We are all painfully aware of our mistakes, our inadequacies, our faults and shortcomings, and we often exert great energy to hide these facts from others. Dr. Peterson suggests that a better way forward is to humbly acknowledge our faults, and then do something about them. His internationally bestselling book 12 Rules for Life: An Antidote to Chaos provides valuable advice on how.

Rather than brooding resentfully about our innumerable faults and failings, we can take concrete steps to set our house in order. A good place to start is the simple act of cleaning up our bedroom, imposing order on what may be a chaotic physical environment. Then we can clean up the rest of our home. Beyond ordering our residence, we can improve the quality of our professional work, our relationships, our health, and every other dimension of our lives. Our individual efforts will invariably spill over into our society. As Dr. Peterson notes, “If we each live properly, we will collectively flourish.”

Jesus the Good Shepherd teaches us by example to go in search of the lost sheep in our lives. Our “sheep” are everything and everyone we are responsible for, starting with our own selves, and then extending outward to our family, our work, our friends, the broader community we are a part of, and even the political society that we find ourselves in. We take ownership of all of these in a hierarchically ordered progression of responsibility, and we lovingly order what is chaotic. We can start today, with the tasks immediately at hand.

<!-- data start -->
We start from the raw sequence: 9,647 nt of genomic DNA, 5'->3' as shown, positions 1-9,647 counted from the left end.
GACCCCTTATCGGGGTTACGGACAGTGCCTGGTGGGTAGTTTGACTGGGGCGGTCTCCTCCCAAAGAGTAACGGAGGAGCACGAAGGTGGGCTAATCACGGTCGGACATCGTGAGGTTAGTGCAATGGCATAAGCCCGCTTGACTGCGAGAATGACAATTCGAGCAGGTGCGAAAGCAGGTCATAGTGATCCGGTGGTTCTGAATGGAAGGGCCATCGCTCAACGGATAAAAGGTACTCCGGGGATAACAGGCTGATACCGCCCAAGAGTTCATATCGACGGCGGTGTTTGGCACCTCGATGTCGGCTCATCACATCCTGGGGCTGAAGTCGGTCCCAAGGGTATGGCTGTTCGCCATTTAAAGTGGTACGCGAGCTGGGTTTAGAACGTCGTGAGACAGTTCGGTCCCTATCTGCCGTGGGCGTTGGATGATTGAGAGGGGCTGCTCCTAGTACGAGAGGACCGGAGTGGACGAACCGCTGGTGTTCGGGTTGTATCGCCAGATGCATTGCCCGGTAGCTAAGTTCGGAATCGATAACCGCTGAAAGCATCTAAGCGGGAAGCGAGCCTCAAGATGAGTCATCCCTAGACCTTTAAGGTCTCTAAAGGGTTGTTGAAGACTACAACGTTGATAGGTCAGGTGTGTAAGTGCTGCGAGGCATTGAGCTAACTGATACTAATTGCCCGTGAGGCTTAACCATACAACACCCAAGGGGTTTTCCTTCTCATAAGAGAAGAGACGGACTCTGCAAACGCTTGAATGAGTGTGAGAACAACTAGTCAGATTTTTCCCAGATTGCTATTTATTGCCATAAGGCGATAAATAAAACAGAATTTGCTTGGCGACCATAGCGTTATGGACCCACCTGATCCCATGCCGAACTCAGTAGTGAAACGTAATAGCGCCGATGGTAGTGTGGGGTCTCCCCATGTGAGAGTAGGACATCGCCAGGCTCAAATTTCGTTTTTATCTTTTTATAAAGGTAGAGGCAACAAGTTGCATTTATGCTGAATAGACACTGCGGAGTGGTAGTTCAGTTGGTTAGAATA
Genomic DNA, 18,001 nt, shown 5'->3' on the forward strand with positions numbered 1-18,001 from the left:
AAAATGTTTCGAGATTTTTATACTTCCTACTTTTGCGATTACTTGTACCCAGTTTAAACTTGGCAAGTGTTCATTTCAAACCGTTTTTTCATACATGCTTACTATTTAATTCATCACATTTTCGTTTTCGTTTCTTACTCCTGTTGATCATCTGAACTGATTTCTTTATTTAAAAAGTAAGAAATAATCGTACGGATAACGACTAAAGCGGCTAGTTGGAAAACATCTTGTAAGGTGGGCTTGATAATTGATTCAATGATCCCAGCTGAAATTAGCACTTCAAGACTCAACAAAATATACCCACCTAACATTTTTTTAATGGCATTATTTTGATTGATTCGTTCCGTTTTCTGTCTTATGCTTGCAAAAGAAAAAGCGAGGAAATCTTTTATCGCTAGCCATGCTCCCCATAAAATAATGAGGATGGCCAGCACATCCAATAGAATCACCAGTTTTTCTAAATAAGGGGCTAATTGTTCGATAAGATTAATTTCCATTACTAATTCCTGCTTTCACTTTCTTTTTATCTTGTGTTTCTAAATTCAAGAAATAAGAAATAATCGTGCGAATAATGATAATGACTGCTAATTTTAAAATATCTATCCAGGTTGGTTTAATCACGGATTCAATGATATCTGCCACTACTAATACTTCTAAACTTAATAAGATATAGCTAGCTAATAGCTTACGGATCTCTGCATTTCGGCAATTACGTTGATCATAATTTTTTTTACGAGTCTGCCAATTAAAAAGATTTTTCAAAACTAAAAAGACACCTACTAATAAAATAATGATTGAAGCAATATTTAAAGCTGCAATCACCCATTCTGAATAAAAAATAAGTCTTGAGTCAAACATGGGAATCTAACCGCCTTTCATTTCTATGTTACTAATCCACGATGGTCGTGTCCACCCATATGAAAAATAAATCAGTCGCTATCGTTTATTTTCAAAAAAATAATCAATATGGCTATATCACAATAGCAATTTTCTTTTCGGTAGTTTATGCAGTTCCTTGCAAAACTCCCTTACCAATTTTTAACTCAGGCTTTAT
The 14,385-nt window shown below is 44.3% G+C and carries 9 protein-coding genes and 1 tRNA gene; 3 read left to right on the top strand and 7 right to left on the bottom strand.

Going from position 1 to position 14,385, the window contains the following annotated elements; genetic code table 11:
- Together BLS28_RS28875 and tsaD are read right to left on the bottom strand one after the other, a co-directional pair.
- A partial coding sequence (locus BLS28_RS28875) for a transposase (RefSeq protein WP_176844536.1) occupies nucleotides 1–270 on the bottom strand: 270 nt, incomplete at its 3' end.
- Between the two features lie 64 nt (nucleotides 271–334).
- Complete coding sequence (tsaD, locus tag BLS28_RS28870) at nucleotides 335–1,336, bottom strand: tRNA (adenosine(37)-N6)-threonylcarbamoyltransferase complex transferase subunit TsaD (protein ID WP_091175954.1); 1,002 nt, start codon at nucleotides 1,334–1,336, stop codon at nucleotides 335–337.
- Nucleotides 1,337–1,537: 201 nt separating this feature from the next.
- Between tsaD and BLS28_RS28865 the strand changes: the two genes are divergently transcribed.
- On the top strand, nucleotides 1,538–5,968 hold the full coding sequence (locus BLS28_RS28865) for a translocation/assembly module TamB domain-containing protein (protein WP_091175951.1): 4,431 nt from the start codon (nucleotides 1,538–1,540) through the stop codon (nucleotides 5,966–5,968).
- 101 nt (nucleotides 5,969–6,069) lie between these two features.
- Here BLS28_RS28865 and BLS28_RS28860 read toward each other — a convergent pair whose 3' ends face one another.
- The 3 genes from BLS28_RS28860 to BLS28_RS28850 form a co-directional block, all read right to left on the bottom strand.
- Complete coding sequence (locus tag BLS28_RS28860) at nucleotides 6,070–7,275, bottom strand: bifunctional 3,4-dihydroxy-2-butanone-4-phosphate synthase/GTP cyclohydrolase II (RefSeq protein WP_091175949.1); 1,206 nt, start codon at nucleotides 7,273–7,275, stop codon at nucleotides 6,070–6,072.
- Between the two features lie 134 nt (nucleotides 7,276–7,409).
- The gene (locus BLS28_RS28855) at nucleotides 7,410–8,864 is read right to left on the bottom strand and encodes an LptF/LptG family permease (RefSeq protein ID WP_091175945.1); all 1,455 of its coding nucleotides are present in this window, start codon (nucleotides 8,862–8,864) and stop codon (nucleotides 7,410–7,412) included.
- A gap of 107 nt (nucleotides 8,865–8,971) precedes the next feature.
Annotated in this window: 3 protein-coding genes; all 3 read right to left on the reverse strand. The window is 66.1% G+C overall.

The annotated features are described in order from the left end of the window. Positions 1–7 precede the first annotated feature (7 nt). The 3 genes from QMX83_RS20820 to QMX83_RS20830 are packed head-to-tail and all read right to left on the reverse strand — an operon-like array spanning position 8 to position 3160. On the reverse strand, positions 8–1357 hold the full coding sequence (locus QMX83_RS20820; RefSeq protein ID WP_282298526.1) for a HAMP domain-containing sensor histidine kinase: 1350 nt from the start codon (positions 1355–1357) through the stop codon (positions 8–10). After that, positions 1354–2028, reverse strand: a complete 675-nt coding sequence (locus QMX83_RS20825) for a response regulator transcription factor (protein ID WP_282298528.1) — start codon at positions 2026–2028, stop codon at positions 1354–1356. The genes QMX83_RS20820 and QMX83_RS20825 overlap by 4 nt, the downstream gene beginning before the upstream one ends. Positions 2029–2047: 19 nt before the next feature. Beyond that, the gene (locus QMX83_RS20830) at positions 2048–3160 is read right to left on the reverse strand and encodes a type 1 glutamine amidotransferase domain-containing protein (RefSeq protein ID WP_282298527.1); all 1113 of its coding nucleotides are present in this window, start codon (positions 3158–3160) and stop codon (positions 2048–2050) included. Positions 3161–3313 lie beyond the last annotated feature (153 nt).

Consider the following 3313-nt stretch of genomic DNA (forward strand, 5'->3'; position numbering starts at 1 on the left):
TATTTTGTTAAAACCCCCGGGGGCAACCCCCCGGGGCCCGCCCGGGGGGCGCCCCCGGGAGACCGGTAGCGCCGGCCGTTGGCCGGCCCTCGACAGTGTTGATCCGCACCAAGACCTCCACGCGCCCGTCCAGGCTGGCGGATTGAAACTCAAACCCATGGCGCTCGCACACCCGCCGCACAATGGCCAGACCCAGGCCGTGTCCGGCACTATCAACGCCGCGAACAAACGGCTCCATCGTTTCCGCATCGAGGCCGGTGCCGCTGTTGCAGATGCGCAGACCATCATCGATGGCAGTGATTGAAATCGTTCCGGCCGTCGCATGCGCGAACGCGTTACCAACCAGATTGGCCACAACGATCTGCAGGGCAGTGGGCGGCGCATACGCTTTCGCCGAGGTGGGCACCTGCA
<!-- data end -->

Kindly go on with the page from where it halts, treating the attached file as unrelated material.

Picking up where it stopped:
The Liturgy of Life

All of these themes — taking responsibility for ourselves and others, ordering our lives individually and collectively — are present in the Catholic spiritual tradition. St. Josemaría Escrivá, a popular saint of modern times and the founder of Opus Dei, articulated all of these points under the rubric of sanctifying one’s daily life and work.

In his most famous book, The Way, St. Josemaría wrote: “Do you really want to be a saint? Carry out the little duty of each moment: do what you ought and concentrate on what you are doing.” This is the wonderfully simple application of the parable of the Good Shepherd, a maxim which has the power to radically transform our lives — both individually and collectively — when consistently practiced.

The popular theologian Dr. Scott Hahn, commenting on St. Josemaría’s message in his book Ordinary Work, Extraordinary Grace, notes that the sanctification of our daily life and work has genuinely cosmic significance. As all baptized Christians share in Christ’s priestly office, we offer our life and work back to God in the liturgy of our lives, drawing strength to do so from the Church’s liturgy, the Holy Sacrifice of the Mass. Hahn writes:

Our altar is our desktop, our workstation, the row we hoe, the ditch we dig, the diaper we change, the pot we stir, the bed we share with our spouse. All of it is sanctified by our offering hands, which are Christ's own.

It’s all so simple in the end. Do what you know you ought to be doing, at the appointed time and in the appointed manner. Do your work well, take care of your family and those whom you have responsibility for, and take care of yourself. These are the practical manifestations of Our Lord’s command to seek the Kingdom of Heaven.

David A. Smither writes from Texas.